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4 Factors to determine fair use of a copyrighted work

In his webinar, “Fair Use or Infringement in 2018, and Other Current Copyright Issues”, Ken Norwick, author of The Legal Guide for Writers, Artists, and Other Creative People reminded participants that the purpose of copyright is “to give creators an incentive to create”.

The U.S. Constitution states that the purpose of copyright is “to promote the progress of science and useful arts”, said Norwick. However, in order to progress, he said, there must be a level of fair use of the creations that came before. Four factors exist in determining whether a use is qualified as fair use and thus not an infringement on copyright, said Norwick. They are:

1) The purpose and character of the use, including whether such use is of a commercial nature or is of or is for non-profit, educational purposes. Specifically, this factor is used to determine whether “the new work supersedes the object of the original creation or instead adds something new with a further purpose.” In other words, is it “transformative”? According to Norwick, the more transformative the new work, the greater likelihood of finding to be fair use.

2) The nature of the copyrighted work. According to Norwick, “this is usually reduced to whether it is highly creative…or whether it is mostly factual.” He adds that “copyright is usually more protective of the creative.”

3) The amount and substantiality of the portion used in proportion to the copyrighted work as a whole. Norwick shares that there are no rules related to the number of words that constitutes fair use. He further notes that in some cases fair use could include up to the complete work.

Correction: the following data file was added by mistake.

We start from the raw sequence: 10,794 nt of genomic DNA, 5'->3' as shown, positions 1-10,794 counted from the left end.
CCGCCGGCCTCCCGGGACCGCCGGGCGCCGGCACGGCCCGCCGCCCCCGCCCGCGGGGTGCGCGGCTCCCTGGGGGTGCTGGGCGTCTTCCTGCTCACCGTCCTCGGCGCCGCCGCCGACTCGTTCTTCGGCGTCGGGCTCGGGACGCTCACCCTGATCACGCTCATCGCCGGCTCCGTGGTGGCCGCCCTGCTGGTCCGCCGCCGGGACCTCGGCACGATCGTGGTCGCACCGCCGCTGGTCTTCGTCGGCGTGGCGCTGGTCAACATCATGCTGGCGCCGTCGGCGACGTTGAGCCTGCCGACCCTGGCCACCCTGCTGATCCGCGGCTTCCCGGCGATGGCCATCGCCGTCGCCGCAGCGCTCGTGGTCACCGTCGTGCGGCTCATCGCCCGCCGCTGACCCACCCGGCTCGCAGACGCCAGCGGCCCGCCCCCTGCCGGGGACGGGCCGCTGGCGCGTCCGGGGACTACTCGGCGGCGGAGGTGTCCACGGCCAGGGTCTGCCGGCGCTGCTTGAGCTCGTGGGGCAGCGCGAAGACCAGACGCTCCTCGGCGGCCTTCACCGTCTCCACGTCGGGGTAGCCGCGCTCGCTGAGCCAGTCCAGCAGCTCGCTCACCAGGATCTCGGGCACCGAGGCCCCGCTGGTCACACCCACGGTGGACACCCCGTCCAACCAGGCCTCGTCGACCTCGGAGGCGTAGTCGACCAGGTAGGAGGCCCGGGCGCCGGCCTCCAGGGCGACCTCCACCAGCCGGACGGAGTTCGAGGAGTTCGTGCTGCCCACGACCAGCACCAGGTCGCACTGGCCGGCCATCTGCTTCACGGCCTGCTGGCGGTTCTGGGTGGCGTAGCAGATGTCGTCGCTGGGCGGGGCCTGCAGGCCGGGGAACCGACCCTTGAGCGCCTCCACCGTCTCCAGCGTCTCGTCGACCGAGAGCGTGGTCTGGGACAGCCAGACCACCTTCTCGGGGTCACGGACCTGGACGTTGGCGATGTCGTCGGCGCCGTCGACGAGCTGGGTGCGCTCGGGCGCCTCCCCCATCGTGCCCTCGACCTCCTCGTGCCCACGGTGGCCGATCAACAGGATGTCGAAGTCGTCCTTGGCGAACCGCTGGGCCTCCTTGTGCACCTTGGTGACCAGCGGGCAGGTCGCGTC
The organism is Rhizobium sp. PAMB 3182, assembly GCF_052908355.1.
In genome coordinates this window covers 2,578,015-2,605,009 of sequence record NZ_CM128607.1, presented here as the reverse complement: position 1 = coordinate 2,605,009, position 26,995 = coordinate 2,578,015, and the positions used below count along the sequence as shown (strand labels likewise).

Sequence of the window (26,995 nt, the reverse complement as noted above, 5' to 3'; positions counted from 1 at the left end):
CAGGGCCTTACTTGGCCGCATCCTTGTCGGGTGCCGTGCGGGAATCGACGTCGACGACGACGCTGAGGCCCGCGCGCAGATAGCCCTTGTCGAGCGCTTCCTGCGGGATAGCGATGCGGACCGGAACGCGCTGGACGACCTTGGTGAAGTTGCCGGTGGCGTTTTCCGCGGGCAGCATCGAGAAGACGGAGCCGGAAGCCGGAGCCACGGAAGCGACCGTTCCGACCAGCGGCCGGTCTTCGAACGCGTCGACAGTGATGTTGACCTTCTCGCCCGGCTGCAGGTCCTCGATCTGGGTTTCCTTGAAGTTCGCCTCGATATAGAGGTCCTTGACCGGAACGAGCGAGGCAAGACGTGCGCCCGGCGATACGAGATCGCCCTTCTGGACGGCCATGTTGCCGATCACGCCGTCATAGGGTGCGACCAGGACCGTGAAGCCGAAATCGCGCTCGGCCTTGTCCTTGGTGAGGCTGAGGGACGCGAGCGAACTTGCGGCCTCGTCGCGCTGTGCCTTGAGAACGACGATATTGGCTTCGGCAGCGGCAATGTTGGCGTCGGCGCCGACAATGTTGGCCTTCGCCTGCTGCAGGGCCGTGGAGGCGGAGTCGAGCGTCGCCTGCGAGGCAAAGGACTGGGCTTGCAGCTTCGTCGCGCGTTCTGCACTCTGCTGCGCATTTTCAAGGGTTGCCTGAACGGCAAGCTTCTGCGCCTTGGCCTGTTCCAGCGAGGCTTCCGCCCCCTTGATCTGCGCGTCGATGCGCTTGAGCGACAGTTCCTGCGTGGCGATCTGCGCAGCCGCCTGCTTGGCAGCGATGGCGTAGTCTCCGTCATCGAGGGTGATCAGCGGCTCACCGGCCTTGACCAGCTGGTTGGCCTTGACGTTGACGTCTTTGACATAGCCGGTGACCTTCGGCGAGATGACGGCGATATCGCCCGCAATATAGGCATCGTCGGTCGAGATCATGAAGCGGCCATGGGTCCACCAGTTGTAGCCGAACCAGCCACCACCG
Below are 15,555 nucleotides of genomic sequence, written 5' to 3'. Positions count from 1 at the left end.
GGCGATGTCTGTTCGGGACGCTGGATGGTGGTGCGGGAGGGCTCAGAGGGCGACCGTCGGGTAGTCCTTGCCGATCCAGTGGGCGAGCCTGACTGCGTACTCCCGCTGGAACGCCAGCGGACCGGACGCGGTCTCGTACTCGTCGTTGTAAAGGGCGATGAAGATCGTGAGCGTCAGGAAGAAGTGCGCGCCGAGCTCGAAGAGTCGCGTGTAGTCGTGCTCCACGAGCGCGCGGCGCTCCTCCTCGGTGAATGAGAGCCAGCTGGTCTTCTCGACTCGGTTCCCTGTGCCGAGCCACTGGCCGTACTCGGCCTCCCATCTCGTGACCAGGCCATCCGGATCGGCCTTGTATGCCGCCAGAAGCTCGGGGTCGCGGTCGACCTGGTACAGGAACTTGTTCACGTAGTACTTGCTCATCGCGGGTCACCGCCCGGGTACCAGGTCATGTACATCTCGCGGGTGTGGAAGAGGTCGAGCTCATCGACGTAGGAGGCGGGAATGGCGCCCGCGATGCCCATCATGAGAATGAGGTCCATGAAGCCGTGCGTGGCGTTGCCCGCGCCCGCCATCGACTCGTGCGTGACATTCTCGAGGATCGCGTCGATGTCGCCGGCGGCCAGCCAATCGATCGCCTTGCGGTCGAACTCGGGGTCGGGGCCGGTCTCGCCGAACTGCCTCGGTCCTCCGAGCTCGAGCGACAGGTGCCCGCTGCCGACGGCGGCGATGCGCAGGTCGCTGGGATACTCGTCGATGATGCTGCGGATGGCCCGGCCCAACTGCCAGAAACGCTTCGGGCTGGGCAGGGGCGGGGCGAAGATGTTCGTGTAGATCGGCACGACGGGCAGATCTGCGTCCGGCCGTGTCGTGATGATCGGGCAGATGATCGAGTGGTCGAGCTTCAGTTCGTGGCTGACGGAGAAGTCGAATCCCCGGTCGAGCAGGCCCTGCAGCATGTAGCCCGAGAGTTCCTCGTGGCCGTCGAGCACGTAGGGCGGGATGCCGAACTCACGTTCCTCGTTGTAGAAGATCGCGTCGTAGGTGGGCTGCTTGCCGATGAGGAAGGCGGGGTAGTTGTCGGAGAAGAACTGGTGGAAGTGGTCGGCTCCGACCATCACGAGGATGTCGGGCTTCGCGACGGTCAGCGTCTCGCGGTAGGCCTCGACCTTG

4) The market impact, or the effect of the use on the potential market for or the impact of the copyrighted work. According to Norwick, the greater the impact on the market of the original work, the less likely its use will be considered fair use.

Of the four factors, Norwick said the most impactful in determining fair use is the transformative factor – factor 1 – but all four must be considered together. According to the Supreme Court, the four factors must be considered on a case-by-case basis, “nor may [they] be treated in isolation, one from another”. Instead, “the results must be weighed together in light of the purpose of copyright.”

When determining the fair use of copyrighted work in your own creation, focus on the intent of the copyright law and use the existing work in a way to “further the progress of science and useful arts” by transforming the existing work into something new.

Eric SchmiederEric Schmieder is the Membership Marketing Manager for TAA. He has taught computer technology concepts to curriculum, continuing education, and corporate training students since 2001. A lifelong learner, teacher, and textbook author, Eric seeks to use technology in ways that improve results in his daily processes and in the lives of those he serves. His latest textbook, Web, Database, and Programming: A foundational approach to data-driven application development using HTML, CSS, JavaScript, jQuery, MySQL, and PHP, First Edition, is available now through Sentia Publishing.